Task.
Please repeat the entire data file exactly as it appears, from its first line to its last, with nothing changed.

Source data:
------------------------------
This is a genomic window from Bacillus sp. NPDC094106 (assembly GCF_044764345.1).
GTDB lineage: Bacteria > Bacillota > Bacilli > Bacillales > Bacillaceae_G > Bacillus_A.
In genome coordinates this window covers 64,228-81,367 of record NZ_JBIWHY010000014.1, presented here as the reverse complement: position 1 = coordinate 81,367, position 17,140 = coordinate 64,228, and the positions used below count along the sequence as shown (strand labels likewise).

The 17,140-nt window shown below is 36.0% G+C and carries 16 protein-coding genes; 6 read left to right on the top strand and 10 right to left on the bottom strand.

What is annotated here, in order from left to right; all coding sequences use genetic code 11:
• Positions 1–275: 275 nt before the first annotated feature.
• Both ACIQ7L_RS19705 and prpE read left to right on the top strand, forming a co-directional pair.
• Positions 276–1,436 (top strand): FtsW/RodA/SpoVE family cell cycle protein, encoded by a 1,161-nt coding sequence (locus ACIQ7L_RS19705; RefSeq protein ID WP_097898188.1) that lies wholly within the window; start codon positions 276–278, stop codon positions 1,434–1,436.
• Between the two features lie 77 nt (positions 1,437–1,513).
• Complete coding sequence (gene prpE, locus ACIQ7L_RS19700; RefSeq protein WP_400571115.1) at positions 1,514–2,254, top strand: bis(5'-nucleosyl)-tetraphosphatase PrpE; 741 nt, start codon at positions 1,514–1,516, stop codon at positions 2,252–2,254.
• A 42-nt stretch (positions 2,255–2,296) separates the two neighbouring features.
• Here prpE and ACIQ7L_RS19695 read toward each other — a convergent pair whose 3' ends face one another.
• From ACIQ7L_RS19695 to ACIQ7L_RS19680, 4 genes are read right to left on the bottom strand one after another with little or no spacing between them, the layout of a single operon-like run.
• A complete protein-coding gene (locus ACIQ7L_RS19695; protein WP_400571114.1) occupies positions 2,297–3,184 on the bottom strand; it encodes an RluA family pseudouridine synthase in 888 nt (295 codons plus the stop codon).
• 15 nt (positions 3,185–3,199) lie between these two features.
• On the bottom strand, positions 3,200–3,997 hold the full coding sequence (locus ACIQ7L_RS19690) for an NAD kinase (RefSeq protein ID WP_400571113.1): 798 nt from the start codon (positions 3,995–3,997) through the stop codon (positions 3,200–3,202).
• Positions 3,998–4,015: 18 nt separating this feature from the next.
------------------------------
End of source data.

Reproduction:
This is a genomic window from Bacillus sp. NPDC094106 (assembly GCF_044764345.1).
GTDB lineage: Bacteria > Bacillota > Bacilli > Bacillales > Bacillaceae_G > Bacillus_A.
In genome coordinates this window covers 64,228-81,367 of record NZ_JBIWHY010000014.1, presented here as the reverse complement: position 1 = coordinate 81,367, position 17,140 = coordinate 64,228, and the positions used below count along the sequence as shown (strand labels likewise).

The 17,140-nt window shown below is 36.0% G+C and carries 16 protein-coding genes; 6 read left to right on the top strand and 10 right to left on the bottom strand.

What is annotated here, in order from left to right; all coding sequences use genetic code 11:
• Positions 1–275: 275 nt before the first annotated feature.
• Both ACIQ7L_RS19705 and prpE read left to right on the top strand, forming a co-directional pair.
• Positions 276–1,436 (top strand): FtsW/RodA/SpoVE family cell cycle protein, encoded by a 1,161-nt coding sequence (locus ACIQ7L_RS19705; RefSeq protein ID WP_097898188.1) that lies wholly within the window; start codon positions 276–278, stop codon positions 1,434–1,436.
• Between the two features lie 77 nt (positions 1,437–1,513).
• Complete coding sequence (gene prpE, locus ACIQ7L_RS19700; RefSeq protein WP_400571115.1) at positions 1,514–2,254, top strand: bis(5'-nucleosyl)-tetraphosphatase PrpE; 741 nt, start codon at positions 1,514–1,516, stop codon at positions 2,252–2,254.
• A 42-nt stretch (positions 2,255–2,296) separates the two neighbouring features.
• Here prpE and ACIQ7L_RS19695 read toward each other — a convergent pair whose 3' ends face one another.
• From ACIQ7L_RS19695 to ACIQ7L_RS19680, 4 genes are read right to left on the bottom strand one after another with little or no spacing between them, the layout of a single operon-like run.
• A complete protein-coding gene (locus ACIQ7L_RS19695; protein WP_400571114.1) occupies positions 2,297–3,184 on the bottom strand; it encodes an RluA family pseudouridine synthase in 888 nt (295 codons plus the stop codon).
• 15 nt (positions 3,185–3,199) lie between these two features.
• On the bottom strand, positions 3,200–3,997 hold the full coding sequence (locus ACIQ7L_RS19690) for an NAD kinase (RefSeq protein ID WP_400571113.1): 798 nt from the start codon (positions 3,995–3,997) through the stop codon (positions 3,200–3,202).
• Positions 3,998–4,015: 18 nt separating this feature from the next.